I think some/most of those companies suck. I am not a big fan of for-profit education and I’m generally happy it’s illegal in Rhode Island. But if you’re going to use the language you’re using to describe some pretty mundane activities you have to support it with something better than, “I don’t like markets, and look they can spend money on elections!”

    Quite honestly, you are using the word “raping” lightly, and it’s offensive.

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  6. leftyrite

    During my third of a century, give or take, in the high school classroom, I saw my share of weak characters venture into the first of what would be five classrooms, plus a duty assignment, to sheepishly work their first day. Understandably, some never came back for a second try, regardless of their intellectual level in what they IMAGINED was their chosen field.

    And they were sheepish for good reason.

    In order to teach, you first have to get right with the group that you’re working with on a fundamental (read, “animal”) level. If you can’t come to some tacit agreement, on that basis, with the group and the individuals within it, you’re not going very far.

    Now, scroll up and take a good look at that picture of DAVID BRAIN. 

    How long do you think he’d last in a big urban high school today, without the support of his local rightwing sponsors?

    A guy like that might become a school superintendent, sure, but never a good classroom teacher. 


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  7. CitizensArrest

    Pucci718, If you want the details on how the Brain drains your tax dollars, read this article.
    This is a separate issue from the fact that the majority of charter schools are worse than the public schools they have replaced via the hostile takeover of public education
    Wendy Lecker: State uses double standard when judging schools – StamfordAdvocate

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  8. rasputinkhlyst

    This link documents Charter Schools wasting taxpayer money, rampant fraud and harming students.  


    Others have even been potentially associated with terrorists:


    But they are not all bad.  Just ask any right winger!


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  9. davidc

    Aaron, while I appreciate that folks on this blog don’t like charter schools, especially those operating by for-profit companies, I don’t get your outrage based on this video.  This guy is an investor.  He’ll invest in anything that will make him money, and he’s interpreting the support of Republicans and Democrat politicians in charter schools as a good sign for continued expansion.  He’s investing in charter schools; he’s not promoting charter schools.  If the charter school market goes south, he’ll be outta there.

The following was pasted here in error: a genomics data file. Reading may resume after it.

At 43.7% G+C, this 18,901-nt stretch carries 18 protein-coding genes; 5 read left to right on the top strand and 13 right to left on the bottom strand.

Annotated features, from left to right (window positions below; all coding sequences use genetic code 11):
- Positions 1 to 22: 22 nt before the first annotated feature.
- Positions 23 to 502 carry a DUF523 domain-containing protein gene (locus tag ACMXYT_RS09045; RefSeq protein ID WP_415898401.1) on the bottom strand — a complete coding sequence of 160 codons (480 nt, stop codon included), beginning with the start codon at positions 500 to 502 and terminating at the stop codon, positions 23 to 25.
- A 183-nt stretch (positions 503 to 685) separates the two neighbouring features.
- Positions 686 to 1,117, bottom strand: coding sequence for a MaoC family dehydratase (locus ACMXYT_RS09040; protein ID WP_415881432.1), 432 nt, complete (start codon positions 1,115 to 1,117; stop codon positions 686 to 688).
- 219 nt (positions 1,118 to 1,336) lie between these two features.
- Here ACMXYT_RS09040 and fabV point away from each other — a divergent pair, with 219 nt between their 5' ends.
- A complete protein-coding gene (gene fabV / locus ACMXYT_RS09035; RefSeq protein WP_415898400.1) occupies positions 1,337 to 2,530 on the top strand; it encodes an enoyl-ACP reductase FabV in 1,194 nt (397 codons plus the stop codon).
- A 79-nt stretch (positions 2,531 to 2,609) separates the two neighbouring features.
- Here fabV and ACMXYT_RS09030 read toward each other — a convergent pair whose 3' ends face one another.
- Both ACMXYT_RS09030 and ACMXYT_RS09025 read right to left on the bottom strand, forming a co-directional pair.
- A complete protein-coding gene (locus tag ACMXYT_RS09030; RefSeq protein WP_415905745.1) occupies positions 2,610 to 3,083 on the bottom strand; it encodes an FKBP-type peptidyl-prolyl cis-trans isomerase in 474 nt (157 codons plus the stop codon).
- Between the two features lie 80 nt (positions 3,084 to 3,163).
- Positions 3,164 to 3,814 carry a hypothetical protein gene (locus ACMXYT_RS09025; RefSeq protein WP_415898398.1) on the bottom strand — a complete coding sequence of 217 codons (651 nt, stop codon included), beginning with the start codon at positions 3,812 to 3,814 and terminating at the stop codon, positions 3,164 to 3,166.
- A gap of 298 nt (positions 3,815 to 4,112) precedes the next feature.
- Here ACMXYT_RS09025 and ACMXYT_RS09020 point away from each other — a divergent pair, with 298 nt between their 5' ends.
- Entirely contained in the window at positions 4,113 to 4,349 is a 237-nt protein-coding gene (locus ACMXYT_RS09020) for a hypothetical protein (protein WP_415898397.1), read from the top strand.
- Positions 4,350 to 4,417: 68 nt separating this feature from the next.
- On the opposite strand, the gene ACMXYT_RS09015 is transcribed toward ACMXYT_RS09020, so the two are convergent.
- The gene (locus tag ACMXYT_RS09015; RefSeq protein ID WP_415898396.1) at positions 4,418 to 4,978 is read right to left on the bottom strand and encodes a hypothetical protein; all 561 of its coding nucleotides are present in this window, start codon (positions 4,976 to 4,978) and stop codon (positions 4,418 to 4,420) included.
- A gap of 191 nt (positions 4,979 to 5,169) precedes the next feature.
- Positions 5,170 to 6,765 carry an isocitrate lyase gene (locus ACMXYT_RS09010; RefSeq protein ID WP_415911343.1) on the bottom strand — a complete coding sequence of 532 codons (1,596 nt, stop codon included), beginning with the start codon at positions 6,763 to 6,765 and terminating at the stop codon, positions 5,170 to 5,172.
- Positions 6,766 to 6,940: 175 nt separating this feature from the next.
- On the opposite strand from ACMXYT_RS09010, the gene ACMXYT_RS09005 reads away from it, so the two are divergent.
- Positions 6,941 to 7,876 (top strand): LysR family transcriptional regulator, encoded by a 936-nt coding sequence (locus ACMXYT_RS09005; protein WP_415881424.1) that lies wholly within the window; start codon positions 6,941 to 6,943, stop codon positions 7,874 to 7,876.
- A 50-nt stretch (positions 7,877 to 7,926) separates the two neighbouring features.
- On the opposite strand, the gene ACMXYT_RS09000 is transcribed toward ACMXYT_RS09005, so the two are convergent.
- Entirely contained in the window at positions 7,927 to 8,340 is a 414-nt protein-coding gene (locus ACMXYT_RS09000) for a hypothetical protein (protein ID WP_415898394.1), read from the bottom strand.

Relating this back to Rhode Island, the charter schools I’m most familiar with (those in the southern part of the state) are not at all like the corproate-run charters I read about on this blog.  they are, I believe, independent nonprofits who hire their own staff and develop their own curricula.  As such, I don’t get too concerned with the fearful posts about the huge “charter school industry”.  No matter what this investor says.

    I would be interested to learn more about the other charters in Rhode Island – are they operating by for profits?  Regionally and nationwide, are charters mainly operated as franchises of national companies are local, organically built schools?

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  10. davidc

    More accurately, he’s providing services (facilities) to charter schools, just as he does to many other types of businesses. He’s not part of the education reform/charter school “movement” as such.

    Sure wish you could edit these comments.

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  11. leftyrite

    “Oh, I don’t pretend to teach. I just run schools.

    And my fiduciary responsibilities are such there can be no doubt that my loyalties are spoken for by my investors and/or my corporate board.

    But, instead of widgets, I do charter schools.

    Therefore, I am no indication of the quality of charter school leadership, or, of the motivation behind corporate schools.” 

    ***   ***   ***

    Jeez, Aaron, can you do something about these lively commenters so that we can continue to write turgid, dull forty watt business prose and get away with it forever??

    ***   ***  ***

    Aaron, you did a good thing by writing this column. Not an infinitely good thing; just a little good thing.

    Are you going to apologize to David C for people like me (who, after all, actually read your stuff)??

    See if you can just ride this one out.